Liberal Leader Kevin Taft pays visit to Bluffton, reads to children

It’s not very often that the leader of a provincial political party visits Bluffton - and even less if they’re not campaigning, but that’s exactly what happened on Friday, May 2 when Liberal Leader Kevin Taft paid a visit to the community as part of the Read and Learn Program.

  • May. 13, 2008 9:00 a.m.
Unlike the provincial legislature

Unlike the provincial legislature

It’s not very often that the leader of a provincial political party visits Bluffton – and even less if they’re not campaigning, but that’s exactly what happened on Friday, May 2 when Liberal Leader Kevin Taft paid a visit to the community as part of the Read and Learn Program.

The program, which is sponsored by the Bluffton and District Chamber of Commerce, is intended to encourage children to read as well as creating a positive environment in which adults can share time with the kids in the learning process.

“The program was launched in February of this year with the intent of getting together in our community with our children and help to guide them in their success,” said Chamber President Maeghan Menear. “We’re encouraging them to read and we’re also encouraging volunteers to come out so that the kids know that we do care about them, and to get to know the volunteers as well.”

In an effort to increase the program’s visibility, the Chamber decided to invite celebrity-type individuals to read to the children which, inevitably, led to the political arena.

“We’ve had several guests come out already, we are still trying to get Ray Prins to come as well – he hasn’t given us an answer yet, but today we have Kevin Taft here to read to our kids and he’s very excited about it,” Menear said. “He’s very special to us. This is his first time out to Bluffton and he’s so impressed with our kids and our school.”

Menear said it wasn’t very difficult to convince Taft to visit the community however they did have to stay within the constraints of his schedule due in large part, to his commitments in Edmonton.

She added that while the program has no set schedule as to being held on a weekly or monthly basis, it all comes down to the volunteer readers.

“When it first started we had weekly volunteers to come in but sometimes it’s very hard to get the volunteers to come, so in the meantime, what the Chamber does is try to arrange for other people to come in during the slow times,” Menear said. “We’re so very please that Kevin took some time out of his busy schedule to come and join our program and participate in it.”

Joined by Edith McPhedran who ran under the Liberal colours in the Lacombe-Ponoka riding during the recent provincial election, Taft took a brief tour of the school before hitting the books.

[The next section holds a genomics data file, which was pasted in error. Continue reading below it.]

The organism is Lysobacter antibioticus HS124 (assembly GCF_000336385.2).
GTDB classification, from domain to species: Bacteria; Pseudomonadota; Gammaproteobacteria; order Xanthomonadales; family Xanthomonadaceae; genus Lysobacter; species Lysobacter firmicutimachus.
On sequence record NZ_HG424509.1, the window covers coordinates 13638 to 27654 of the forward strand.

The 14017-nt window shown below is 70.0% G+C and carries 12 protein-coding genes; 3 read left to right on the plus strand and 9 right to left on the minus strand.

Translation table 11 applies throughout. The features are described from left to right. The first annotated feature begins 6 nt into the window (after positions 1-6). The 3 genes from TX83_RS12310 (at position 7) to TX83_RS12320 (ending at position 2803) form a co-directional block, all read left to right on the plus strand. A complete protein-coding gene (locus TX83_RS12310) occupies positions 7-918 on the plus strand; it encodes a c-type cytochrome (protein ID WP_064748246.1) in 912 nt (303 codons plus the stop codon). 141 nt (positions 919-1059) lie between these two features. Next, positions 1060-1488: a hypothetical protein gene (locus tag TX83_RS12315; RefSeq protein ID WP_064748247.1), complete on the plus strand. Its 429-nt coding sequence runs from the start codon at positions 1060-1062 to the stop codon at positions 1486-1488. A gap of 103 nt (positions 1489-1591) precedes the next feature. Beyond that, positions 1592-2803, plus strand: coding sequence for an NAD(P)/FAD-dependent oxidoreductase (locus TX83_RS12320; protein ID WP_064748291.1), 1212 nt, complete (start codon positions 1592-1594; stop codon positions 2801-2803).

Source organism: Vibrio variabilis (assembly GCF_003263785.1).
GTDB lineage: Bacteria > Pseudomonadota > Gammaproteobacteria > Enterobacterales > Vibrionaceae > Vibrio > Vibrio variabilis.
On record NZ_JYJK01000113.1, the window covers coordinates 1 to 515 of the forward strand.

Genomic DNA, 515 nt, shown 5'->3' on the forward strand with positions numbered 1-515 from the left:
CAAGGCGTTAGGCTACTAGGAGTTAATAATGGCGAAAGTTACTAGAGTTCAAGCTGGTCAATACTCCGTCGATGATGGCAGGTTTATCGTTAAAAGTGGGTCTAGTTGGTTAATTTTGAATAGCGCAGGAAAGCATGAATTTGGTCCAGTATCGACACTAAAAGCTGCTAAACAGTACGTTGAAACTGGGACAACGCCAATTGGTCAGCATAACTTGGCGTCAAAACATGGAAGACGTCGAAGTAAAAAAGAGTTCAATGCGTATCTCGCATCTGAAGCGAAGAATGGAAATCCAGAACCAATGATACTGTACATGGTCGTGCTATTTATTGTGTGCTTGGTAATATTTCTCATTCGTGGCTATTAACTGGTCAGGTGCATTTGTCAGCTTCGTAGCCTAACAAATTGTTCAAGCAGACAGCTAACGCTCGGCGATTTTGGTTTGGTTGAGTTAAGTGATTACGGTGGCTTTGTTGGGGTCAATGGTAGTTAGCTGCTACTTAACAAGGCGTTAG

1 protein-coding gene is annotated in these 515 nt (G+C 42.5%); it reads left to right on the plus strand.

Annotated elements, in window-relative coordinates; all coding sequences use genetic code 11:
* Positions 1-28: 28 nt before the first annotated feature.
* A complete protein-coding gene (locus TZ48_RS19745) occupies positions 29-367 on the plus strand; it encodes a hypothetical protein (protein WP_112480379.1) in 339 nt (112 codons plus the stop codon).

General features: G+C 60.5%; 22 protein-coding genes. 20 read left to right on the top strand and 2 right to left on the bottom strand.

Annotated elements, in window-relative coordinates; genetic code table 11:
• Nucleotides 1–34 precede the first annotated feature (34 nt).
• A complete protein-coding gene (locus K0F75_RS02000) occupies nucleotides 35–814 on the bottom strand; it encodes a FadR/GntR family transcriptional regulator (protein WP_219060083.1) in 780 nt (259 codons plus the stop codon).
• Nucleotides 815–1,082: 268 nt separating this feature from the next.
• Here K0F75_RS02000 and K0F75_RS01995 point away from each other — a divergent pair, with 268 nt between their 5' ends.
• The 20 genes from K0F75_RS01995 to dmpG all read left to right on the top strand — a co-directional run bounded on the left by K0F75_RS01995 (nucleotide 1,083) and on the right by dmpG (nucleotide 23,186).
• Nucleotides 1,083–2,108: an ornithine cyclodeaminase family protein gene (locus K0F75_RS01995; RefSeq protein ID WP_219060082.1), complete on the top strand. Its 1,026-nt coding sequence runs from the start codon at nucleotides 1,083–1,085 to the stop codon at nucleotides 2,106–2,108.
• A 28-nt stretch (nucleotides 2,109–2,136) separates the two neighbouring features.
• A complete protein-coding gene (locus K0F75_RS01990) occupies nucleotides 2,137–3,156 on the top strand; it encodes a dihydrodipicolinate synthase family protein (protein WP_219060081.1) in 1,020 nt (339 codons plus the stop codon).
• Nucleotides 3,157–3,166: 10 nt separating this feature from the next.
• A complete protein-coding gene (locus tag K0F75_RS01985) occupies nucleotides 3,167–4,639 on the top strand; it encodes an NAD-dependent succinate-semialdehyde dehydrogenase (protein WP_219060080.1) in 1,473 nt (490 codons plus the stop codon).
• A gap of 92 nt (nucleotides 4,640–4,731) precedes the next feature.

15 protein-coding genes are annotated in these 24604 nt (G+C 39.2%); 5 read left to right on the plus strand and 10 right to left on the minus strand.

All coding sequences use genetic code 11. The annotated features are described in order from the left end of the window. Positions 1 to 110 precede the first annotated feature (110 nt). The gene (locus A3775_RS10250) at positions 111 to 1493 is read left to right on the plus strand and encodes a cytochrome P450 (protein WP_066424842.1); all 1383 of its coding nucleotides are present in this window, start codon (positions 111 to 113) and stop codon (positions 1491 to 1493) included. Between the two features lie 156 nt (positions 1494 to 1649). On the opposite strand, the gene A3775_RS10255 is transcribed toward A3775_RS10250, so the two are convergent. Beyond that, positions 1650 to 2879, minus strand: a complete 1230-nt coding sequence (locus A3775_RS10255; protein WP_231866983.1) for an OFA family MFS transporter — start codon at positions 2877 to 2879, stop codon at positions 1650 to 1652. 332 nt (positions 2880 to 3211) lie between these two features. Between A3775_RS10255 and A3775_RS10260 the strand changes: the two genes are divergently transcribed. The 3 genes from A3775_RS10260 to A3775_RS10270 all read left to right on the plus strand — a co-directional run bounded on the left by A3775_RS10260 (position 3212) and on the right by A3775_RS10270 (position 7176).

“I’m here to read to the kids at the school. I love doing that – I got invited out here to do it and I think it’s really important for the kids to see where reading might lead, and it’s equally important for me as a political leader to be out in places like Bluffton and meeting people and talking to the kids,” Taft said shortly before entering the library full of excited kids.

“In the course of a whole year I do all kinds of things and one of the real highlights for me is being able to go to a classroom and talk to the kids and answer their questions and read to them.”

Taft said he’s dome this before on a number of accessions at a number of different schools and said it was important for kids to see and meet a political leader in person as opposed to television, and to know that anyone of them could grow up to be a Member of the Legislative Assembly or even a premier.

“I also really make a point of telling the kids how important things like reading skills are,” he said. Oftentimes, the most important thing that a child can get out of school is good, basic reading skills.”

As for his first visit to the small community north of Rimbey, Taft said he was very impressed.

“I’ve never been to Bluffton before, although I married a girl who attended high school in Ponoka and grew up on a farm towards Bashaw, but I’ve never been to Bluffton before. We took time and drove around and it’s flourishing here. You can see new homes are going up, the attendance at the school is solid, it feels like a community that not only has a long past, but a great future ahead of it too,” he said.

“I was surprised to read that the school has been here for 100 years. That’s a lot of history for Alberta and that’s pretty impressive,” Taft added. “I toured around the school – it’s in great shape, the classrooms are busy and the kids are excited. It feels like a happening place. I have to mention the emphasis on technology here with bringing computers in and other stuff I can’t even name – kids take to it like glue, but it’s impressive. Clearly, things are happening at the Bluffton School in a good way.”

In pointing to the success of the school, Taft said it is an indication of the overall health of the community – something else that he sees as a big success.

“I’m delighted to see a good school here because schools are the heart of the community,” he said. “When you see school closures in some small towns, it really takes the life out of the place, so having a strong school here means there’s a bright future for Bluffton.”

As for reading material, Taft brought along a book he kept from his youth entitled, Gerald McBoing McBoing, which he said kids love because of all the sound effects that the reader has to attempt.

In the end however, he read, Show and Tell, by Robert Munch to the Grade 1 to 3 kids followed by another reading of a different book to the Grade 4 to 6 students. As part of the visit, he also fielded several questions from junior high school students.

As for the program itself, Menear said it would most likely feature its next celebrity reader in mid-June or some time in the new academic year starting in September.